Mooning by Paula Wilson, 2015. Monotype, screen print, woodblock print, and spray paint on muslin. Variable edition of six made in collaboration with the University of Oregon.

Beyond Observation:
Contemporary Plein Air
Drawing from life generates a call and response between what is seen and what is created. Integrating unique and personal perspectives and, perhaps applying interfaces with technology and ecology, this class updates the tradition of working en plein air to give form to our present-day experiences with and in nature. Each day this hand/eye relationship is reinforced through one fundamental tenet of drawing and painting: light, form, color, perspective, or scale. These daily exercises will inform individual studio work. There will be demonstrations of layering and intermixing media, techniques and substrates– ink, pastels, acrylic, oil paint, collage, and monoprinting. All levels welcome.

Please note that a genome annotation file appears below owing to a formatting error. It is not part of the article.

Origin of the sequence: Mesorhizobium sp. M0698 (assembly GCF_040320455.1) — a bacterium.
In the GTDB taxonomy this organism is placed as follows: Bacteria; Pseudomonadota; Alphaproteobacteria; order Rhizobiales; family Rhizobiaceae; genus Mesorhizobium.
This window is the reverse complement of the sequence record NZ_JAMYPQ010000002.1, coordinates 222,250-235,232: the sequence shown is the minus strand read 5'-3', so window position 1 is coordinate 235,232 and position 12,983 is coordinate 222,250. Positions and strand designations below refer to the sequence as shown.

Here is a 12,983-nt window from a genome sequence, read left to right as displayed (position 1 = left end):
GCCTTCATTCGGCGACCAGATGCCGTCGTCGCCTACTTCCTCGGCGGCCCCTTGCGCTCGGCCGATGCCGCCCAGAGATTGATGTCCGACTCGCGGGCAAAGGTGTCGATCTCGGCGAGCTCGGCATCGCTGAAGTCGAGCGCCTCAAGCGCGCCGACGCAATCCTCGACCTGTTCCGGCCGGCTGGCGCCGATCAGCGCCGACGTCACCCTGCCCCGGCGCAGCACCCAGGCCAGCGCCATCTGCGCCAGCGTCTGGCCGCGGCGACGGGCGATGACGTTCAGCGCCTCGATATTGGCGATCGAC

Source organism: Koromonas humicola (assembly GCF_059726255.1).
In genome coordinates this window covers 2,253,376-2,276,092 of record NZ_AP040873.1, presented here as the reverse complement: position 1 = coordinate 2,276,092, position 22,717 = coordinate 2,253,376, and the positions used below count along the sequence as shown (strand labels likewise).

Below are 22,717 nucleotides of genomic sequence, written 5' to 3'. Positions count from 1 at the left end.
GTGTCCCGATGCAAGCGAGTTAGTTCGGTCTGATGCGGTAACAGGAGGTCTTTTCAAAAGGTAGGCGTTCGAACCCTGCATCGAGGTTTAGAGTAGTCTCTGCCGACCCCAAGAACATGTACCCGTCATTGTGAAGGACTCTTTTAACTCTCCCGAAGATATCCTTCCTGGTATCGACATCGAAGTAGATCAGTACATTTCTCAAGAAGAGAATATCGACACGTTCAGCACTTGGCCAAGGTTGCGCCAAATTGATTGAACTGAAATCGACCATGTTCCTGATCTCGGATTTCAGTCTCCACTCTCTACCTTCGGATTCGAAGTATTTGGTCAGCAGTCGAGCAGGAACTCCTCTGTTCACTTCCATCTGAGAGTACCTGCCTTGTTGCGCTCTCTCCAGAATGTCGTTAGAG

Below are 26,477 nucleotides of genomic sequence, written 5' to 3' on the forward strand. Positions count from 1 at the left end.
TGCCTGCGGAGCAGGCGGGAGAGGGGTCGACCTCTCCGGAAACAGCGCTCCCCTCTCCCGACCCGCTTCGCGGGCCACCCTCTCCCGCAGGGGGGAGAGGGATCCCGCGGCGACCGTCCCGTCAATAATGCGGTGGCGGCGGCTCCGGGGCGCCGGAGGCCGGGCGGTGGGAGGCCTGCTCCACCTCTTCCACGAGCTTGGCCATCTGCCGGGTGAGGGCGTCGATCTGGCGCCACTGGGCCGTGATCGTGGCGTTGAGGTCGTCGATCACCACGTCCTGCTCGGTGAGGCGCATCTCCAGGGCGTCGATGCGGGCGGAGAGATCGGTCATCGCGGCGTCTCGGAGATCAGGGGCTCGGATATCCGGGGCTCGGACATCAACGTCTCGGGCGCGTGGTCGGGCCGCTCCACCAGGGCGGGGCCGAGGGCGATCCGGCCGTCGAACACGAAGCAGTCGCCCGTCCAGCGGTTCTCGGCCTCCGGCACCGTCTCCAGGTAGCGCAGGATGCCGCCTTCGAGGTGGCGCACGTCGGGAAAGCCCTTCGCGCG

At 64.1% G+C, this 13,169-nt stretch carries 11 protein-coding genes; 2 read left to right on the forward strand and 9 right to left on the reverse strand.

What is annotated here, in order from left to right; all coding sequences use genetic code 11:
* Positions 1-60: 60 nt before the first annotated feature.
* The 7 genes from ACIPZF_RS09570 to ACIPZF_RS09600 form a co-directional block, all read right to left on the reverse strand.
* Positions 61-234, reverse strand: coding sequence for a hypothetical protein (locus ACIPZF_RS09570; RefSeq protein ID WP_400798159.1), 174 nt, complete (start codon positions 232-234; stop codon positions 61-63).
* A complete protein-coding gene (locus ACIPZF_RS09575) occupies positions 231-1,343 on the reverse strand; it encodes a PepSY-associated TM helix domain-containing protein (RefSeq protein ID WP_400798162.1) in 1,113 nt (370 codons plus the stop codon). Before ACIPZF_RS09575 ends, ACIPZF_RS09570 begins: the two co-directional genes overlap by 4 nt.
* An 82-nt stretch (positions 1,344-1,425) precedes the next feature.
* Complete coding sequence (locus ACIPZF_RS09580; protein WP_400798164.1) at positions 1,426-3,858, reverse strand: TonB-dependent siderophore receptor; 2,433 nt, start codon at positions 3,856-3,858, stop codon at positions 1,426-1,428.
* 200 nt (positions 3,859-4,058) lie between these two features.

PAULA WILSON Based in Carrizozo, New Mexico. She received a Masters of Fine Art from Columbia University and presently co-runs the artist-founded organization MoMAZoZo and the Carrizozo Colony. Her work is in the collections of The Studio Museum Harlem, Saratoga Springs, Yale University Art Gallery, Kemper Art Museum, Tang Museum and Saatchi Gallery, and in exhibitions at Bemis Center of Contemporary Arts, and Fabric Workshop and Museum. Paula is a recipient the Joan Mitchell Artist Grant, Art Production Fund’s P3Studio Artist-in-Residency at the Cosmopolitan in Las Vegas, and the Bob and Happy Doran Fellowship at Yale University. paulajwilson.com


Shadowfield/Colored Light/Square by Warren Seelig, 2017. Multicolored Lexan and silver brazed stainless steel, 24” x 24” x 5.” Photo by Jack Ramsdale

After Words: An Experiment in Making